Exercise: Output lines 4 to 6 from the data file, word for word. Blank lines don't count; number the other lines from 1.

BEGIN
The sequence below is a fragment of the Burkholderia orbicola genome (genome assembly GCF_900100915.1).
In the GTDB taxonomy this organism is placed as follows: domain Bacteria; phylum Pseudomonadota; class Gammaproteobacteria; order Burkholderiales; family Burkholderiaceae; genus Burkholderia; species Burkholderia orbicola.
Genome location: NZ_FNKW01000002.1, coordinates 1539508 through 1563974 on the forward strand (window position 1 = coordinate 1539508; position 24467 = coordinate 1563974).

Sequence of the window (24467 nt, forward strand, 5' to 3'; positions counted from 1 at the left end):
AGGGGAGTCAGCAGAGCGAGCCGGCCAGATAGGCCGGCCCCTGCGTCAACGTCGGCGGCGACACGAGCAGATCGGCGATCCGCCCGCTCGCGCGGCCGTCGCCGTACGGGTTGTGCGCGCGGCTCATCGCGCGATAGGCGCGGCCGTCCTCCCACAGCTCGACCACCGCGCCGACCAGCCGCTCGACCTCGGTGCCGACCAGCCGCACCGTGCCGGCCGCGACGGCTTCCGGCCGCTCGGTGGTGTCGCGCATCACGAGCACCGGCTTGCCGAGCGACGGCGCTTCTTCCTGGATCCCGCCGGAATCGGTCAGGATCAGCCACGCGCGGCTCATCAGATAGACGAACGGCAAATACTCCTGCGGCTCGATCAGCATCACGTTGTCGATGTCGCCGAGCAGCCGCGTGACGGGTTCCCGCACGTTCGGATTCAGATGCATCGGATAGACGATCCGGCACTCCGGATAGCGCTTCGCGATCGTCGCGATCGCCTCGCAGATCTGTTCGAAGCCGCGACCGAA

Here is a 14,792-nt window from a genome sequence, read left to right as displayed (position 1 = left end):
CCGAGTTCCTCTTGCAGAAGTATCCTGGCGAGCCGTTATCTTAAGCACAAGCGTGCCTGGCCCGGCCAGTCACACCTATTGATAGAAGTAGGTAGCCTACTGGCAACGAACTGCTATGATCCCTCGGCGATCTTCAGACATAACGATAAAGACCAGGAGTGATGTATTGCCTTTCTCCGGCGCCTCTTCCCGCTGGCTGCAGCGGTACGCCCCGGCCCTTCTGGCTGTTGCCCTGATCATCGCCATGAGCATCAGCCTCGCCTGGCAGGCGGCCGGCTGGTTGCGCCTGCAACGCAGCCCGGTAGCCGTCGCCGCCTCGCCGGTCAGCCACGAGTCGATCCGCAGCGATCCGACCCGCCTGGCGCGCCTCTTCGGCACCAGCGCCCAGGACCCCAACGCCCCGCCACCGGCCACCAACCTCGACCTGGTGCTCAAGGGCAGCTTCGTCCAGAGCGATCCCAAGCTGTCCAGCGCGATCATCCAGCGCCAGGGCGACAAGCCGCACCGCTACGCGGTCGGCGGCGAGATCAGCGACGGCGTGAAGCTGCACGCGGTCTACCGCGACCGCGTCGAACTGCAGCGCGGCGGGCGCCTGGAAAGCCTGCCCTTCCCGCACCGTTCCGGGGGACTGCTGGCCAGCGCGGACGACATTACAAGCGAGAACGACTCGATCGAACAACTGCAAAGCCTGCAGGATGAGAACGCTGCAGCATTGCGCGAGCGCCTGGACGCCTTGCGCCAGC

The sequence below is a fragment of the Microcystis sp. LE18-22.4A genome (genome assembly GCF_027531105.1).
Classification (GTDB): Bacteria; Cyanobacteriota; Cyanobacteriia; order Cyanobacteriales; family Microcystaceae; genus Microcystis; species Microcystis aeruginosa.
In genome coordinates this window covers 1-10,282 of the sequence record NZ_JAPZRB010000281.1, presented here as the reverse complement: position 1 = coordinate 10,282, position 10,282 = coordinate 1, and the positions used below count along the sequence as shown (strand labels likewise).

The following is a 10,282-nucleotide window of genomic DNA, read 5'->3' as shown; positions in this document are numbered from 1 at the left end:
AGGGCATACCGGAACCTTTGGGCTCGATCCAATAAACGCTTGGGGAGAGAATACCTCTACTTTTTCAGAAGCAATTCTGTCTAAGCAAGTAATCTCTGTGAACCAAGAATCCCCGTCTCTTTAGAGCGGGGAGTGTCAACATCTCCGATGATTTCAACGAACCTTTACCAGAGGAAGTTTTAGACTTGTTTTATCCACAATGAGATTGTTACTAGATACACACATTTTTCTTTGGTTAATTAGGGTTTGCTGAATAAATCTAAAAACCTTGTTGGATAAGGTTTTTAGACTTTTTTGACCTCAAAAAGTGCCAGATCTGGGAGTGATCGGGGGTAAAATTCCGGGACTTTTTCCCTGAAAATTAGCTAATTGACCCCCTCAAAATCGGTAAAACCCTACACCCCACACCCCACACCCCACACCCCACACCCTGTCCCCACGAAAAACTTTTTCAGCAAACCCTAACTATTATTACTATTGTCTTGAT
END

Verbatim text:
Sequence of the window (24467 nt, forward strand, 5' to 3'; positions counted from 1 at the left end):
AGGGGAGTCAGCAGAGCGAGCCGGCCAGATAGGCCGGCCCCTGCGTCAACGTCGGCGGCGACACGAGCAGATCGGCGATCCGCCCGCTCGCGCGGCCGTCGCCGTACGGGTTGTGCGCGCGGCTCATCGCGCGATAGGCGCGGCCGTCCTCCCACAGCTCGACCACCGCGCCGACCAGCCGCTCGACCTCGGTGCCGACCAGCCGCACCGTGCCGGCCGCGACGGCTTCCGGCCGCTCGGTGGTGTCGCGCATCACGAGCACCGGCTTGCCGAGCGACGGCGCTTCTTCCTGGATCCCGCCGGAATCGGTCAGGATCAGCCACGCGCGGCTCATCAGATAGACGAACGGCAAATACTCCTGCGGCTCGATCAGCATCACGTTGTCGATGTCGCCGAGCAGCCGCGTGACGGGTTCCCGCACGTTCGGATTCAGATGCATCGGATAGACGATCCGGCACTCCGGATAGCGCTTCGCGATCGTCGCGATCGCCTCGCAGATCTGTTCGAAGCCGCGACCGAA

Here is a 14,792-nt window from a genome sequence, read left to right as displayed (position 1 = left end):